UK Farming Minister George Eustice has written to the European
Commission requesting a UK-wide exemption from the three-crop rule for this year.
It follows a request for a Scotland-wide exemption from the rules, which are part of the greening element of the Common Agricultural Policy (Cap), by Rural Economy Secretary Fergus Ewing earlier this month.
The three-crop rule requires farmers growing more than 75 acres of arable crops to ensure their rotation includes at least three crops, with the main crop accounting for no more than 75% of the planted area and the third crop no less than 5%.
Mr Eustice said: “We have listened to the concerns raised by farmers and their representatives about the challenges caused by the recent weather
“With the help of devolved administrations, we have put forward a detailed case to the European Commission for a derogation from the Cap’s crop diversification requirement.
“Farmers will be making their final cropping decisions in the coming weeks, and we hope the commission will inform us of their decision so we can provide them with clarity.”
He said an exemption from the rules would allow farmers to make practical cropping decisions in the best interests of protecting their soil in these difficult conditions, rather than seeking to meet “an inappropriate EU requirement or face reductions in their subsidy payments for non-compliance”.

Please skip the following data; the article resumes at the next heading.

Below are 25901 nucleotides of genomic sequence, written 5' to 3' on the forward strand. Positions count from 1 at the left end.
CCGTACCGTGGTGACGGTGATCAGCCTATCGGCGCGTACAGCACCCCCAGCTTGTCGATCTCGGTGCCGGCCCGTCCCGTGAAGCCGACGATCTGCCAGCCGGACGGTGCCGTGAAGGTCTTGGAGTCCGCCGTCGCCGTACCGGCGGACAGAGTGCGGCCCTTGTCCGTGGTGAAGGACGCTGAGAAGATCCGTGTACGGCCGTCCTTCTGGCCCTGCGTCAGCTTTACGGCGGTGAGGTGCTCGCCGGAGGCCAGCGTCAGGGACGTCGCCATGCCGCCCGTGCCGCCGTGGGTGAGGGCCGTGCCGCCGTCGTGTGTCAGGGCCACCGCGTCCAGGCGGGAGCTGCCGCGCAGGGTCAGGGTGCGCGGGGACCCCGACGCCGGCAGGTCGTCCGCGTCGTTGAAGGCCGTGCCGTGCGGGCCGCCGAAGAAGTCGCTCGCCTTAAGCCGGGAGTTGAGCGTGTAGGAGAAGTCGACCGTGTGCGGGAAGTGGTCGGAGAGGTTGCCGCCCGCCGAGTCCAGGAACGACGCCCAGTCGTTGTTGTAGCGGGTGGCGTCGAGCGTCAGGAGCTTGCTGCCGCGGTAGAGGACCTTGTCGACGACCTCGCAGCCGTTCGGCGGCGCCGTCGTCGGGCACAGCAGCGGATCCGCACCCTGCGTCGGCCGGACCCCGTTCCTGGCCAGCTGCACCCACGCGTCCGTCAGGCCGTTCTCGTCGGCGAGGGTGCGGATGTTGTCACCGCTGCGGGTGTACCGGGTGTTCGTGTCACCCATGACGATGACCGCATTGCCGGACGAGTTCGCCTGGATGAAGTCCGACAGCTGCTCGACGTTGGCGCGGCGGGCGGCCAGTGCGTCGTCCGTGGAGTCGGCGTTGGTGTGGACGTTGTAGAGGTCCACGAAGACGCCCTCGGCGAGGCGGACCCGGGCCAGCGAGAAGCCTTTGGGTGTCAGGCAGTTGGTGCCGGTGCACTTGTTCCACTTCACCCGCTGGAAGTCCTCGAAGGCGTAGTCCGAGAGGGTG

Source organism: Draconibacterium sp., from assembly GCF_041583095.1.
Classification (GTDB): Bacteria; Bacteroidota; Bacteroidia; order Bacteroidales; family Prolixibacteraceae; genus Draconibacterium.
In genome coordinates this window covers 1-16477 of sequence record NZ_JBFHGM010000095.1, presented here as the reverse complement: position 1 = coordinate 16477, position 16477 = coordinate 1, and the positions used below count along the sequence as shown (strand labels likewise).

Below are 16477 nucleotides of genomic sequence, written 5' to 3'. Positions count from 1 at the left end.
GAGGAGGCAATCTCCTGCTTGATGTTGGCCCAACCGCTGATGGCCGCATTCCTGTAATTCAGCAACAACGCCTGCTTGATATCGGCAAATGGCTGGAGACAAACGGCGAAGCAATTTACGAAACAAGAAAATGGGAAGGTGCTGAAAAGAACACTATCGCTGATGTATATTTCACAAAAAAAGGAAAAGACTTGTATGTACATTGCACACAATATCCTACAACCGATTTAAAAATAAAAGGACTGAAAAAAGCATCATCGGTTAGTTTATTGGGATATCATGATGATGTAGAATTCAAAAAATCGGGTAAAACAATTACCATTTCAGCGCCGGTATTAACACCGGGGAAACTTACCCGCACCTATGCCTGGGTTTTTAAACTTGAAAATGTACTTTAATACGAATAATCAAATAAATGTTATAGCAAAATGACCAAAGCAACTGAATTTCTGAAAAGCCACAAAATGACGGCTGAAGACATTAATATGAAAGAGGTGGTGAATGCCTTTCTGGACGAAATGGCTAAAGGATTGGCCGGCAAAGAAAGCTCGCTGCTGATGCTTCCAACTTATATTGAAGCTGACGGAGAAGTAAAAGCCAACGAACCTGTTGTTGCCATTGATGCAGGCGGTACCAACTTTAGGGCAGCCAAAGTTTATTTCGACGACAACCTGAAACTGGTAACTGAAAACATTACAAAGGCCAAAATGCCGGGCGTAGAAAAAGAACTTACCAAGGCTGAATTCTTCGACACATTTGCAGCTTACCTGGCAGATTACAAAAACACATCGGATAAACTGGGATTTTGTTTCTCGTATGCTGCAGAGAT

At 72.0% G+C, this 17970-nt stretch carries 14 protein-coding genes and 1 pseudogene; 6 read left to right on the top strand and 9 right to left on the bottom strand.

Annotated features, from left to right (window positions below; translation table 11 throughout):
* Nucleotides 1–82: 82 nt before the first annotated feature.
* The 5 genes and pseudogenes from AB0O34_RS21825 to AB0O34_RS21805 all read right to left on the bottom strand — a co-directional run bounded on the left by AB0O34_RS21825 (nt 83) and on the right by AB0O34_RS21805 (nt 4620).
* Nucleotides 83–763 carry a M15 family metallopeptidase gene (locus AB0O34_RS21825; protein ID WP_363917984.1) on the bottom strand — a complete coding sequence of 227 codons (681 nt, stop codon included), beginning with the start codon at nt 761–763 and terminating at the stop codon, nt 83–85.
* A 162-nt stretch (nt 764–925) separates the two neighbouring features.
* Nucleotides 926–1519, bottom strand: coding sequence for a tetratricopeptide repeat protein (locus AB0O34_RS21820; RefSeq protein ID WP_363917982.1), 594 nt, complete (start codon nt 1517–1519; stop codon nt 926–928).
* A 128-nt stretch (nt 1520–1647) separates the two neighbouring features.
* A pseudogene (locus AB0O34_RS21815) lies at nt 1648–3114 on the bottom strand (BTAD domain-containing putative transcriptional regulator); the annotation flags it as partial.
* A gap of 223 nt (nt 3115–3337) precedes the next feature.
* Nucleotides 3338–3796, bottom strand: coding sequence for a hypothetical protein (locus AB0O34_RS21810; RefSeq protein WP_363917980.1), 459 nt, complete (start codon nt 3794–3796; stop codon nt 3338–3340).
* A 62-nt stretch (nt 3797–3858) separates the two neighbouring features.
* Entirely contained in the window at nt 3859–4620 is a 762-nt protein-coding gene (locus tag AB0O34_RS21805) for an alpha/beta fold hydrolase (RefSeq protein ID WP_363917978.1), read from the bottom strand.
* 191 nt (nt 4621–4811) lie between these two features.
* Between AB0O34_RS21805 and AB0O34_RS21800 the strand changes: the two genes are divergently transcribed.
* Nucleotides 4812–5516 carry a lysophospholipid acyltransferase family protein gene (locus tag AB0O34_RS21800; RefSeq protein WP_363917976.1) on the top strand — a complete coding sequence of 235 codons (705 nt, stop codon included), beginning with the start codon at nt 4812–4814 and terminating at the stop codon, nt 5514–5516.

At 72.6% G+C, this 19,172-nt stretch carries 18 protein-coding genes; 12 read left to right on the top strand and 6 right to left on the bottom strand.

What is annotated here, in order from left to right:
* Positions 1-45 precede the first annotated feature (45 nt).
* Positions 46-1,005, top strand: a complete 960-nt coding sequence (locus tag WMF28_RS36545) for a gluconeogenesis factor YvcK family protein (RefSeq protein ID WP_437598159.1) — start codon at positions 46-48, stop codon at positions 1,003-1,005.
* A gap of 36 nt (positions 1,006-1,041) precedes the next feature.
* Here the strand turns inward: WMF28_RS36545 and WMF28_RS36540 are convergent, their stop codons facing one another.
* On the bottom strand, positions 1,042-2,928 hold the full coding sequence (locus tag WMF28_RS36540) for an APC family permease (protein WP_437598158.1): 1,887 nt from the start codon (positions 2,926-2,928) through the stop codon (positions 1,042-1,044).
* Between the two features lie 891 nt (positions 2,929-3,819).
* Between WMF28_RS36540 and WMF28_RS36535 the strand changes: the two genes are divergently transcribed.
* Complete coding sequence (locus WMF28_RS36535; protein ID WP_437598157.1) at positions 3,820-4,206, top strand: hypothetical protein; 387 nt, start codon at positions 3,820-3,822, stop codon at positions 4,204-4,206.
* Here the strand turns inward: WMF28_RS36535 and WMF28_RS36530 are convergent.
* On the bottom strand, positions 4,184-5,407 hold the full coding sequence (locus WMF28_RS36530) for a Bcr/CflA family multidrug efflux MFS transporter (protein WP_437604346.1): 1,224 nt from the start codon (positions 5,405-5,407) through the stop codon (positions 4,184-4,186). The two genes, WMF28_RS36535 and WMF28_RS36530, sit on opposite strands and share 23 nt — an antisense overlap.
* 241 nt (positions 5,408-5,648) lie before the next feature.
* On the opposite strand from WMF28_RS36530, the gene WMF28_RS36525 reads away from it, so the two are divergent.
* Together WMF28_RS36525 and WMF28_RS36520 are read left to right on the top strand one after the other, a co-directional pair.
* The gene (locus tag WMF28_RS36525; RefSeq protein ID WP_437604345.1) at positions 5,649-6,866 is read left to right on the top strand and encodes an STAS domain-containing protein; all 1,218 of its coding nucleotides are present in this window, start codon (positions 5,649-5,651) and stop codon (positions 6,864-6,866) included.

NFU Scotland backed the request and said there was a clear and justifiable case for an exemption from the rules following the exceptionally poor weather experienced by growers since summer last year.
Union president Andrew McCornick said: “With autumn plantings substantially down on the year and the cold, wet conditions this spring working against ground preparation and planting, the window of opportunity to plant and establish spring crops in 2018 is closing and meeting the three-crop rule for many farmers would be almost impossible.
“Given the challenge, we want Scottish farmers to be able to plant crops that are economically viable and most likely to secure a market rather than being obligated to plant crops late in the season that will be unsuited to Scottish conditions and difficult to
harvest later in 2018.
“It is already so late for some parts that fallow may be a more economic option that planting.”